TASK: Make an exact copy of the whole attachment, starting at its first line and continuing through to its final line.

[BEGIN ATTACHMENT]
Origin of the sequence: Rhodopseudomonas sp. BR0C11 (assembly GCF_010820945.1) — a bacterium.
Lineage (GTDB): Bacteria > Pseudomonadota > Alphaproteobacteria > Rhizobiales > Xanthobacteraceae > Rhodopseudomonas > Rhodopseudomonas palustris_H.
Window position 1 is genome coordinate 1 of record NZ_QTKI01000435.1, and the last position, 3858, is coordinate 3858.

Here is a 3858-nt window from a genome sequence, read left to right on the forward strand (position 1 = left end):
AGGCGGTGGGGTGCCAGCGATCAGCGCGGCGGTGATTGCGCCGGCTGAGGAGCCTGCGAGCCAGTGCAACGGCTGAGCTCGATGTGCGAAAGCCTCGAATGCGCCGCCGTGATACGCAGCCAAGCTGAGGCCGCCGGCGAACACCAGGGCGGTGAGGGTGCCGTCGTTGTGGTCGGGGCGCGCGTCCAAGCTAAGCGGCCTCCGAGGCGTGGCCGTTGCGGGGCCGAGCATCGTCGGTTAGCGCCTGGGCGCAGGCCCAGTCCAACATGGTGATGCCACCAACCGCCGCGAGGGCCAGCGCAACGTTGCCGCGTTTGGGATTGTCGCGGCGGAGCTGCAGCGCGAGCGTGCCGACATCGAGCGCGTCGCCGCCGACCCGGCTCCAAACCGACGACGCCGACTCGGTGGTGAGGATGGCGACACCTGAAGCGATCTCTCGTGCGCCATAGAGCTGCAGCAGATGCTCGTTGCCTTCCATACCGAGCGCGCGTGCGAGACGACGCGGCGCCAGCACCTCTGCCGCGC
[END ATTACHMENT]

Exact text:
Origin of the sequence: Rhodopseudomonas sp. BR0C11 (assembly GCF_010820945.1) — a bacterium.
Lineage (GTDB): Bacteria > Pseudomonadota > Alphaproteobacteria > Rhizobiales > Xanthobacteraceae > Rhodopseudomonas > Rhodopseudomonas palustris_H.
Window position 1 is genome coordinate 1 of record NZ_QTKI01000435.1, and the last position, 3858, is coordinate 3858.

Here is a 3858-nt window from a genome sequence, read left to right on the forward strand (position 1 = left end):
AGGCGGTGGGGTGCCAGCGATCAGCGCGGCGGTGATTGCGCCGGCTGAGGAGCCTGCGAGCCAGTGCAACGGCTGAGCTCGATGTGCGAAAGCCTCGAATGCGCCGCCGTGATACGCAGCCAAGCTGAGGCCGCCGGCGAACACCAGGGCGGTGAGGGTGCCGTCGTTGTGGTCGGGGCGCGCGTCCAAGCTAAGCGGCCTCCGAGGCGTGGCCGTTGCGGGGCCGAGCATCGTCGGTTAGCGCCTGGGCGCAGGCCCAGTCCAACATGGTGATGCCACCAACCGCCGCGAGGGCCAGCGCAACGTTGCCGCGTTTGGGATTGTCGCGGCGGAGCTGCAGCGCGAGCGTGCCGACATCGAGCGCGTCGCCGCCGACCCGGCTCCAAACCGACGACGCCGACTCGGTGGTGAGGATGGCGACACCTGAAGCGATCTCTCGTGCGCCATAGAGCTGCAGCAGATGCTCGTTGCCTTCCATACCGAGCGCGCGTGCGAGACGACGCGGCGCCAGCACCTCTGCCGCGC